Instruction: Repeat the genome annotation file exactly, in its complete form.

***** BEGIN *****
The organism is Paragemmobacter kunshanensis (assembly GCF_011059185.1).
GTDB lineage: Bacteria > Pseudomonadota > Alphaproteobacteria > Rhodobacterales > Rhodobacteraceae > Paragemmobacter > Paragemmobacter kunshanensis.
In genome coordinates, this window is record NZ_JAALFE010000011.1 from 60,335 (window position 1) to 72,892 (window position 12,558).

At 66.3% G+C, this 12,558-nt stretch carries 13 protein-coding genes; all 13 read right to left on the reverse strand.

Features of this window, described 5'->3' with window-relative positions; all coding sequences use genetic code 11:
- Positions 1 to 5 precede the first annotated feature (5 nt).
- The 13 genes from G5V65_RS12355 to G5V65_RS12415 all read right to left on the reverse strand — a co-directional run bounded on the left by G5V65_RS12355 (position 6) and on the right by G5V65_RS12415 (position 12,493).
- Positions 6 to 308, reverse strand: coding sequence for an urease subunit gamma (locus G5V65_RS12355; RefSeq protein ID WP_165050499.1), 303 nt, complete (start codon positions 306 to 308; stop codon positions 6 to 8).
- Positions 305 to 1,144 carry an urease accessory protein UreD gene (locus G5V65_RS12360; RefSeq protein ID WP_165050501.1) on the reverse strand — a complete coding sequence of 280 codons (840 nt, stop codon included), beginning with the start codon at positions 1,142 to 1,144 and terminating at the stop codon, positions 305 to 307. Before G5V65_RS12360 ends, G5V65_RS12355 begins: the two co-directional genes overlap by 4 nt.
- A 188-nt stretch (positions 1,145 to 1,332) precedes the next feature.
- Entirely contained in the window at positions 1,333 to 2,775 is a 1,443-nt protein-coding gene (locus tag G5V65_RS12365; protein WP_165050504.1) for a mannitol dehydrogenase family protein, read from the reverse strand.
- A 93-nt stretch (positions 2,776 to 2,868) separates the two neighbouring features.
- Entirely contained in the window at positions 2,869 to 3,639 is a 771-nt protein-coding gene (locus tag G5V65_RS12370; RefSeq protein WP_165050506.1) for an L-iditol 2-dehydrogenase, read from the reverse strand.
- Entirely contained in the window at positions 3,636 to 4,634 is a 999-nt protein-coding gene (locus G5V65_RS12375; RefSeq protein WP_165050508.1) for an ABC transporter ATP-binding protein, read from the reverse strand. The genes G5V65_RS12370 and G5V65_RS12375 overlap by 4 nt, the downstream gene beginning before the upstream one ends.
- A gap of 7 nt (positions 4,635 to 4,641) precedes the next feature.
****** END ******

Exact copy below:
The organism is Paragemmobacter kunshanensis (assembly GCF_011059185.1).
GTDB lineage: Bacteria > Pseudomonadota > Alphaproteobacteria > Rhodobacterales > Rhodobacteraceae > Paragemmobacter > Paragemmobacter kunshanensis.
In genome coordinates, this window is record NZ_JAALFE010000011.1 from 60,335 (window position 1) to 72,892 (window position 12,558).

At 66.3% G+C, this 12,558-nt stretch carries 13 protein-coding genes; all 13 read right to left on the reverse strand.

Features of this window, described 5'->3' with window-relative positions; all coding sequences use genetic code 11:
- Positions 1 to 5 precede the first annotated feature (5 nt).
- The 13 genes from G5V65_RS12355 to G5V65_RS12415 all read right to left on the reverse strand — a co-directional run bounded on the left by G5V65_RS12355 (position 6) and on the right by G5V65_RS12415 (position 12,493).
- Positions 6 to 308, reverse strand: coding sequence for an urease subunit gamma (locus G5V65_RS12355; RefSeq protein ID WP_165050499.1), 303 nt, complete (start codon positions 306 to 308; stop codon positions 6 to 8).
- Positions 305 to 1,144 carry an urease accessory protein UreD gene (locus G5V65_RS12360; RefSeq protein ID WP_165050501.1) on the reverse strand — a complete coding sequence of 280 codons (840 nt, stop codon included), beginning with the start codon at positions 1,142 to 1,144 and terminating at the stop codon, positions 305 to 307. Before G5V65_RS12360 ends, G5V65_RS12355 begins: the two co-directional genes overlap by 4 nt.
- A 188-nt stretch (positions 1,145 to 1,332) precedes the next feature.
- Entirely contained in the window at positions 1,333 to 2,775 is a 1,443-nt protein-coding gene (locus tag G5V65_RS12365; protein WP_165050504.1) for a mannitol dehydrogenase family protein, read from the reverse strand.
- A 93-nt stretch (positions 2,776 to 2,868) separates the two neighbouring features.
- Entirely contained in the window at positions 2,869 to 3,639 is a 771-nt protein-coding gene (locus tag G5V65_RS12370; RefSeq protein WP_165050506.1) for an L-iditol 2-dehydrogenase, read from the reverse strand.
- Entirely contained in the window at positions 3,636 to 4,634 is a 999-nt protein-coding gene (locus G5V65_RS12375; RefSeq protein WP_165050508.1) for an ABC transporter ATP-binding protein, read from the reverse strand. The genes G5V65_RS12370 and G5V65_RS12375 overlap by 4 nt, the downstream gene beginning before the upstream one ends.
- A gap of 7 nt (positions 4,635 to 4,641) precedes the next feature.